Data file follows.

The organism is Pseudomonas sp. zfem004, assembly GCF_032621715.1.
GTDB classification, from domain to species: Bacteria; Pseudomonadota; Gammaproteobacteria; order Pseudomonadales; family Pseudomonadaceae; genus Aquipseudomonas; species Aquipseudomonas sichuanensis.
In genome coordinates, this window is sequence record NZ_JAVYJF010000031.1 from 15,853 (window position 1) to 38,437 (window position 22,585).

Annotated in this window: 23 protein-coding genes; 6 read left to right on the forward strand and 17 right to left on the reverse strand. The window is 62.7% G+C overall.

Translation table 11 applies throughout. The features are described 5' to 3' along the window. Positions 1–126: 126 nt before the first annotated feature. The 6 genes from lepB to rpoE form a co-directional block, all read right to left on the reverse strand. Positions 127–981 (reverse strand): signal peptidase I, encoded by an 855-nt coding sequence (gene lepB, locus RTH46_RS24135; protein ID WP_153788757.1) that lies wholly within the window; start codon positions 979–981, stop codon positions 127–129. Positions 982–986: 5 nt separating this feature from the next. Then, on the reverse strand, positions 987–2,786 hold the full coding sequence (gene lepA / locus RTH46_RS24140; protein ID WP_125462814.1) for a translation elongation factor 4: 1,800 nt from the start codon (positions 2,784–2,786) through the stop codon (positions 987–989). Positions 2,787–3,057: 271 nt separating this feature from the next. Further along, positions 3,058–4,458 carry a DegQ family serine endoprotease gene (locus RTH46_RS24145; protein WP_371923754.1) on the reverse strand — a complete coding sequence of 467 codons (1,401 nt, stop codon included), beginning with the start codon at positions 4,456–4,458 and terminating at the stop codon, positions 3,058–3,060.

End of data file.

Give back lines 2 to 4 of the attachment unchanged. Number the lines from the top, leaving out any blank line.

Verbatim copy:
GTDB classification, from domain to species: Bacteria; Pseudomonadota; Gammaproteobacteria; order Pseudomonadales; family Pseudomonadaceae; genus Aquipseudomonas; species Aquipseudomonas sichuanensis.
In genome coordinates, this window is sequence record NZ_JAVYJF010000031.1 from 15,853 (window position 1) to 38,437 (window position 22,585).

Annotated in this window: 23 protein-coding genes; 6 read left to right on the forward strand and 17 right to left on the reverse strand. The window is 62.7% G+C overall.